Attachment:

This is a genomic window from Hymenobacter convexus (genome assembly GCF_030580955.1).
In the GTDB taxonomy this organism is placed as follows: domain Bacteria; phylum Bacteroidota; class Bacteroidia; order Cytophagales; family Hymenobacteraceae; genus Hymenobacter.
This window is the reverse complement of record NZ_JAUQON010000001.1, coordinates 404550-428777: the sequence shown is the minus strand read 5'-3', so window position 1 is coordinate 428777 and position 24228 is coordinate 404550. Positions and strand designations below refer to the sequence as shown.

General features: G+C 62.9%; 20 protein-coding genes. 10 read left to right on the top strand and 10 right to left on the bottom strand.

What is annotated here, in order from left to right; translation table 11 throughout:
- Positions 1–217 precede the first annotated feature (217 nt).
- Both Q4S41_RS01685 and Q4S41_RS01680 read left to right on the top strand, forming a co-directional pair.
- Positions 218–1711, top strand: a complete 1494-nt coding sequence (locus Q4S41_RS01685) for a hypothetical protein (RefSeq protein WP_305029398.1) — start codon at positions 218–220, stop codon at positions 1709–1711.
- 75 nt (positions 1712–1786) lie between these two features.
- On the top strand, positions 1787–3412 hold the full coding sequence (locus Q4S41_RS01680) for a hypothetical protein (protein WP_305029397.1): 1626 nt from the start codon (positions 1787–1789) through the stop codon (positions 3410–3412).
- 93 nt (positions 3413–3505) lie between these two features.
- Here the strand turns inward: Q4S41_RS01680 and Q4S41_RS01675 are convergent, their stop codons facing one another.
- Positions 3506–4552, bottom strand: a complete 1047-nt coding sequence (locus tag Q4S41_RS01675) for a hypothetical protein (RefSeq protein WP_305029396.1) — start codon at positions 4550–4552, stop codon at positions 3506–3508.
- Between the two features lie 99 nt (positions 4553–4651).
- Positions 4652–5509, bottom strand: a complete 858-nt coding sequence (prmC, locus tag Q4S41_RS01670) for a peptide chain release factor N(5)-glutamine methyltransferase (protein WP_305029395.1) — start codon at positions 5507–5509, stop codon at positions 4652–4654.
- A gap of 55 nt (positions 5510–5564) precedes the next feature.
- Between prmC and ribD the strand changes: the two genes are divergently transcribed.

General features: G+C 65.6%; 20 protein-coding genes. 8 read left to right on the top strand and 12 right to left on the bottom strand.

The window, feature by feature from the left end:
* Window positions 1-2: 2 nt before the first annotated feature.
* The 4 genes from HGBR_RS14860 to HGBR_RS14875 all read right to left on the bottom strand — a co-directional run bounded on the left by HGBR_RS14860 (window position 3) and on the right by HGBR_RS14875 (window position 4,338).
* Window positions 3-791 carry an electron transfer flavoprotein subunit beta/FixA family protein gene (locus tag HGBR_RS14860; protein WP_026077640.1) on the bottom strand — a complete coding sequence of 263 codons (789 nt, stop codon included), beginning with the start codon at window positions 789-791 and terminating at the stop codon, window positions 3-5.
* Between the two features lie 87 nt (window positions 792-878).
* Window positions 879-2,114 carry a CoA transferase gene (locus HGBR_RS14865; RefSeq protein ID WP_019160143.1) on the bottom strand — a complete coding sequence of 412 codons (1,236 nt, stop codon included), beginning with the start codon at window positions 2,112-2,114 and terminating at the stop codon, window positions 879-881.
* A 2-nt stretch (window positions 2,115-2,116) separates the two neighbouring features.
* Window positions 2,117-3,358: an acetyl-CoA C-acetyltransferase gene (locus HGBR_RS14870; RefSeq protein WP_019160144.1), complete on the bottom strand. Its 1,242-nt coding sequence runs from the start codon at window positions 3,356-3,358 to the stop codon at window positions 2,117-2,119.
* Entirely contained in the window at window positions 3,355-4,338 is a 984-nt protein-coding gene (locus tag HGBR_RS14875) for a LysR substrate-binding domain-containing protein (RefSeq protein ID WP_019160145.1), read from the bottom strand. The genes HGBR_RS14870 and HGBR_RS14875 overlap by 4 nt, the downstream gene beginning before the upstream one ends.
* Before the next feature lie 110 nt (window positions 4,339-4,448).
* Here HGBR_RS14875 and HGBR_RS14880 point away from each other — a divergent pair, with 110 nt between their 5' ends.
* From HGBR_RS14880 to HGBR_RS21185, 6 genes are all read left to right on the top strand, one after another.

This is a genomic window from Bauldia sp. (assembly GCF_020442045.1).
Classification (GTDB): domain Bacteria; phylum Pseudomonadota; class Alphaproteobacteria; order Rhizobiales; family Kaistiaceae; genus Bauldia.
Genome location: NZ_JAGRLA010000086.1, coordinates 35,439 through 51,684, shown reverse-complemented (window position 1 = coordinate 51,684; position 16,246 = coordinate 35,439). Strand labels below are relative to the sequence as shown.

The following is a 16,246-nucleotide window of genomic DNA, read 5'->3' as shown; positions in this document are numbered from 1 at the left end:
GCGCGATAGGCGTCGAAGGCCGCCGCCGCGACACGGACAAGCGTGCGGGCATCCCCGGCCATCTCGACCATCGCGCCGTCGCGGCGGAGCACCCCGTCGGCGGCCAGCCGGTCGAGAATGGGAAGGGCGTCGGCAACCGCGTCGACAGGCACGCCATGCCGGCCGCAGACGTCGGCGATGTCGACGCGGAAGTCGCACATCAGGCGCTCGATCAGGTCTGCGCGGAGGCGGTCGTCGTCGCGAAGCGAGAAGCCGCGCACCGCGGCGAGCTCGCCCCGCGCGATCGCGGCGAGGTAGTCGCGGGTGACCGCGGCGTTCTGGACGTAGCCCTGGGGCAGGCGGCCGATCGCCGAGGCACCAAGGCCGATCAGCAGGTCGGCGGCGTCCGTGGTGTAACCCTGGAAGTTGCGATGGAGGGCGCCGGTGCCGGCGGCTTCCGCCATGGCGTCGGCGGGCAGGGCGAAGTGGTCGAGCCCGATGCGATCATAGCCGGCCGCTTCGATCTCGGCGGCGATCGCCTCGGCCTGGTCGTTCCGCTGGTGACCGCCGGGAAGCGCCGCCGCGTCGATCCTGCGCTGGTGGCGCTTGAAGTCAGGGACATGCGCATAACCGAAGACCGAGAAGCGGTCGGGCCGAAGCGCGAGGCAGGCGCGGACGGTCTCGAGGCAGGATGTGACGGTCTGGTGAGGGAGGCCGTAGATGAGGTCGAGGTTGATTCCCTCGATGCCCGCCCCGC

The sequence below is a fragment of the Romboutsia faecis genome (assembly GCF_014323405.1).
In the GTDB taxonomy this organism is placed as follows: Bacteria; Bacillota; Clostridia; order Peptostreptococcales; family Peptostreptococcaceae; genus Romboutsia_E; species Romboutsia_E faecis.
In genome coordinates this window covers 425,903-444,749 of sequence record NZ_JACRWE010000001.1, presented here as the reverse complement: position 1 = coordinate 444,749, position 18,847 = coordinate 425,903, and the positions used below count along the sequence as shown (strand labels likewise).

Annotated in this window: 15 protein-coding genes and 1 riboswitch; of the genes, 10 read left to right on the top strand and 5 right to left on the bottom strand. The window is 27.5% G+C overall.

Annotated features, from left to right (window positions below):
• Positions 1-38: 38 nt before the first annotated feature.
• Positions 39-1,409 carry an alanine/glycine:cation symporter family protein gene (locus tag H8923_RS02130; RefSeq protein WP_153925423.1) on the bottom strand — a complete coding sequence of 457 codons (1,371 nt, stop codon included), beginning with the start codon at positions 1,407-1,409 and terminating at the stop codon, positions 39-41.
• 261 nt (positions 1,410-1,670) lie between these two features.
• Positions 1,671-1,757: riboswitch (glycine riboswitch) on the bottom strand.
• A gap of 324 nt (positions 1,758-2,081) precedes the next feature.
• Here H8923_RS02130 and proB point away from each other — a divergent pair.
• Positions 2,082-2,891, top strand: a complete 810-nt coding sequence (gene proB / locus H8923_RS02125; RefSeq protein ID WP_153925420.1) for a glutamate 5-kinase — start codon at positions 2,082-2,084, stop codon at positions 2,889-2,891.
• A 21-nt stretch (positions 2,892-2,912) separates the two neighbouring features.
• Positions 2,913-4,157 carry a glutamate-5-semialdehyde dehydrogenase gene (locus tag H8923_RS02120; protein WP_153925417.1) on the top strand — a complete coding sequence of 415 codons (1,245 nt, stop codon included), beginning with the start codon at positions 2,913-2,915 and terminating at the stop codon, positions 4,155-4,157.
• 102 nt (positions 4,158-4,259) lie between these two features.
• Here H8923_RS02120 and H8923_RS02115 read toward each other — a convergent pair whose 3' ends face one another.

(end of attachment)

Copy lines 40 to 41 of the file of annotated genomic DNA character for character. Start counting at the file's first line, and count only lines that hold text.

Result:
Annotated features, from left to right (window positions below):
• Positions 1-38: 38 nt before the first annotated feature.